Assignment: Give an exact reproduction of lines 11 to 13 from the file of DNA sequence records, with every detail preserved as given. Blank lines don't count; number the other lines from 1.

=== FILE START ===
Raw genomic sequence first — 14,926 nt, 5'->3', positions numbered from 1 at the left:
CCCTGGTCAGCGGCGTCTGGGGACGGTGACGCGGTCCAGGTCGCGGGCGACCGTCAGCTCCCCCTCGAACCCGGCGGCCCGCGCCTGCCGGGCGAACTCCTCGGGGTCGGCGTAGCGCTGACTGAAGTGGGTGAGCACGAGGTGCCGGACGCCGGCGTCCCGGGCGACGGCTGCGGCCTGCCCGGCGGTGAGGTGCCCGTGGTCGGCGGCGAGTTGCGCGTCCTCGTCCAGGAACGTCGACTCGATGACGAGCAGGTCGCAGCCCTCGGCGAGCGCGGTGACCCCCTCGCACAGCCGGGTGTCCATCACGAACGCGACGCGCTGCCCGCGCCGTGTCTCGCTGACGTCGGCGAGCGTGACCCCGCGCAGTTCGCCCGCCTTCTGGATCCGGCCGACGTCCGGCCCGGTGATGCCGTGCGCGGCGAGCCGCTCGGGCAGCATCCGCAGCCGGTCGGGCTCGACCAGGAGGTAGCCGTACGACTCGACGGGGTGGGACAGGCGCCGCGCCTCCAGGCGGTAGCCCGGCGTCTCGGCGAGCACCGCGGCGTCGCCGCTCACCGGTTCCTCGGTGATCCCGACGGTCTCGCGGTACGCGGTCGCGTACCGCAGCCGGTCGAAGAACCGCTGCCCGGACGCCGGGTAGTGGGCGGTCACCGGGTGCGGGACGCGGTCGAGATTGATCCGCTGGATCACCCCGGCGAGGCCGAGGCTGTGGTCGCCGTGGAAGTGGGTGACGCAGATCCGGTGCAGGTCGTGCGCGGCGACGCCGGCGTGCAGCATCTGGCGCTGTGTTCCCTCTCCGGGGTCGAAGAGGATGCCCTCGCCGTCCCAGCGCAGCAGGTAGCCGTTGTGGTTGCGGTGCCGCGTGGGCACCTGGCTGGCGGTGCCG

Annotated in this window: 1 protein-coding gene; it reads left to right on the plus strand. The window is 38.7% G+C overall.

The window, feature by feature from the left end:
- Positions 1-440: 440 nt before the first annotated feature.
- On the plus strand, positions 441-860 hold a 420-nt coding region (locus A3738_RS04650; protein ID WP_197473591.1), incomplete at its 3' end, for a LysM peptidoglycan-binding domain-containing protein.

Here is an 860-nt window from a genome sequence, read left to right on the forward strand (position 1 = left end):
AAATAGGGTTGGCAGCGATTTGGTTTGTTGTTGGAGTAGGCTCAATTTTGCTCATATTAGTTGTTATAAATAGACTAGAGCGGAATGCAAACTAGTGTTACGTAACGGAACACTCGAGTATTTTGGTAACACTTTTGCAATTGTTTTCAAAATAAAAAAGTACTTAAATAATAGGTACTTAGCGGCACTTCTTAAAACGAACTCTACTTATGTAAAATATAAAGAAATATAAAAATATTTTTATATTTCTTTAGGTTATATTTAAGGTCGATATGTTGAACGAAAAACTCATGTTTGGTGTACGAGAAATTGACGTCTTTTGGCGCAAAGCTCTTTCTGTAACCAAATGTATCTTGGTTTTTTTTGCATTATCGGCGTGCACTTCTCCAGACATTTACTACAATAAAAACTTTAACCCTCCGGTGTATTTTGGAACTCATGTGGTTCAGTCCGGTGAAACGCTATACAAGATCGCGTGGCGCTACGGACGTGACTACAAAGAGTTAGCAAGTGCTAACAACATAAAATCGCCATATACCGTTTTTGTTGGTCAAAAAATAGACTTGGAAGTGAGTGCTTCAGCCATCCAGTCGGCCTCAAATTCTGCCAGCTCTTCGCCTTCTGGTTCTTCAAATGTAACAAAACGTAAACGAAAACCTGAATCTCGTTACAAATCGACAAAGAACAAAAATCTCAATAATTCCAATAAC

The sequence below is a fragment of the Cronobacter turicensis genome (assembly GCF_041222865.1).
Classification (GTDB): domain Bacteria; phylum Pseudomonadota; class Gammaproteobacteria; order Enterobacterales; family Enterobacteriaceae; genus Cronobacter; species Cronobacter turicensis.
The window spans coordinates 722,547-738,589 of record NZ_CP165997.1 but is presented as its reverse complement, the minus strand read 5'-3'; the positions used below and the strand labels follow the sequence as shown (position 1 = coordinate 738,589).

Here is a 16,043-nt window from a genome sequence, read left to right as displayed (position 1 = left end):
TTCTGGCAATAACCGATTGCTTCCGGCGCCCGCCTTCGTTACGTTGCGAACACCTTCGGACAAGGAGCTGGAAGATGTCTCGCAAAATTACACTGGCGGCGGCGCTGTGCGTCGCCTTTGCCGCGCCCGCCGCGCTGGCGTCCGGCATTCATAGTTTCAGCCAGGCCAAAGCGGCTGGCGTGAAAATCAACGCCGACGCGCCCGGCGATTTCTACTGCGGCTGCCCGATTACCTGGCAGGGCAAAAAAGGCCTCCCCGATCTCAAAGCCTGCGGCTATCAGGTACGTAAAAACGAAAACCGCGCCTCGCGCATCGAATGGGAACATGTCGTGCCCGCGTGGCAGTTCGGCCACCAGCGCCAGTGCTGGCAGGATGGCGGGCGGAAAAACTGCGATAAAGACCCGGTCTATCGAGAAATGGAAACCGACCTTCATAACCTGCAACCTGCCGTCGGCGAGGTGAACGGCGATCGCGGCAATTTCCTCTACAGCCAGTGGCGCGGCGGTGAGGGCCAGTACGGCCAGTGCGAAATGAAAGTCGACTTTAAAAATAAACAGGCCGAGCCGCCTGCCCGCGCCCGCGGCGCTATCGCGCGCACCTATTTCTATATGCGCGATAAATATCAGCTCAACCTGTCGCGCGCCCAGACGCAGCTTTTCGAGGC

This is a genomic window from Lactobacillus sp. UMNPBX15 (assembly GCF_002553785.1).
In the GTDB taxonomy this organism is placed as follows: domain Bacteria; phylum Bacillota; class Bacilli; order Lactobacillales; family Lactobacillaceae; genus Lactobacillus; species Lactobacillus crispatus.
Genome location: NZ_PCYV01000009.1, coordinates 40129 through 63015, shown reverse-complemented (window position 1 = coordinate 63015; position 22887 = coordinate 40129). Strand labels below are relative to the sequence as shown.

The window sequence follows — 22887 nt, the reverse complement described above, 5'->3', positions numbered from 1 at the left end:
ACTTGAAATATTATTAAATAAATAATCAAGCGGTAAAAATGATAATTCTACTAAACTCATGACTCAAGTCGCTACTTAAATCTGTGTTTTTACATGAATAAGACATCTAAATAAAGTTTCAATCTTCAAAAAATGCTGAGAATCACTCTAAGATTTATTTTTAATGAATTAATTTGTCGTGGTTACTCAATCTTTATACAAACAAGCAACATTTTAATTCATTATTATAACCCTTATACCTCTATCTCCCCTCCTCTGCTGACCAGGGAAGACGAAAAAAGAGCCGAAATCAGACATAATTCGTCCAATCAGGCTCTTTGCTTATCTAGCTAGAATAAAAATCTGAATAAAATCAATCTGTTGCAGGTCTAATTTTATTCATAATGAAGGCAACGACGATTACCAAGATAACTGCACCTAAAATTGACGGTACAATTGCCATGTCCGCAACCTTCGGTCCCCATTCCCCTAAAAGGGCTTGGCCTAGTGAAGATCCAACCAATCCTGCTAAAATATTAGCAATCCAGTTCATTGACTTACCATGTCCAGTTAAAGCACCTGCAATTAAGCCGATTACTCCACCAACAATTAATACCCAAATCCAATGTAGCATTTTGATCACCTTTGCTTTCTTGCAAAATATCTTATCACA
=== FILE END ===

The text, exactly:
The window spans coordinates 722,547-738,589 of record NZ_CP165997.1 but is presented as its reverse complement, the minus strand read 5'-3'; the positions used below and the strand labels follow the sequence as shown (position 1 = coordinate 738,589).

Here is a 16,043-nt window from a genome sequence, read left to right as displayed (position 1 = left end):
TTCTGGCAATAACCGATTGCTTCCGGCGCCCGCCTTCGTTACGTTGCGAACACCTTCGGACAAGGAGCTGGAAGATGTCTCGCAAAATTACACTGGCGGCGGCGCTGTGCGTCGCCTTTGCCGCGCCCGCCGCGCTGGCGTCCGGCATTCATAGTTTCAGCCAGGCCAAAGCGGCTGGCGTGAAAATCAACGCCGACGCGCCCGGCGATTTCTACTGCGGCTGCCCGATTACCTGGCAGGGCAAAAAAGGCCTCCCCGATCTCAAAGCCTGCGGCTATCAGGTACGTAAAAACGAAAACCGCGCCTCGCGCATCGAATGGGAACATGTCGTGCCCGCGTGGCAGTTCGGCCACCAGCGCCAGTGCTGGCAGGATGGCGGGCGGAAAAACTGCGATAAAGACCCGGTCTATCGAGAAATGGAAACCGACCTTCATAACCTGCAACCTGCCGTCGGCGAGGTGAACGGCGATCGCGGCAATTTCCTCTACAGCCAGTGGCGCGGCGGTGAGGGCCAGTACGGCCAGTGCGAAATGAAAGTCGACTTTAAAAATAAACAGGCCGAGCCGCCTGCCCGCGCCCGCGGCGCTATCGCGCGCACCTATTTCTATATGCGCGATAAATATCAGCTCAACCTGTCGCGCGCCCAGACGCAGCTTTTCGAGGC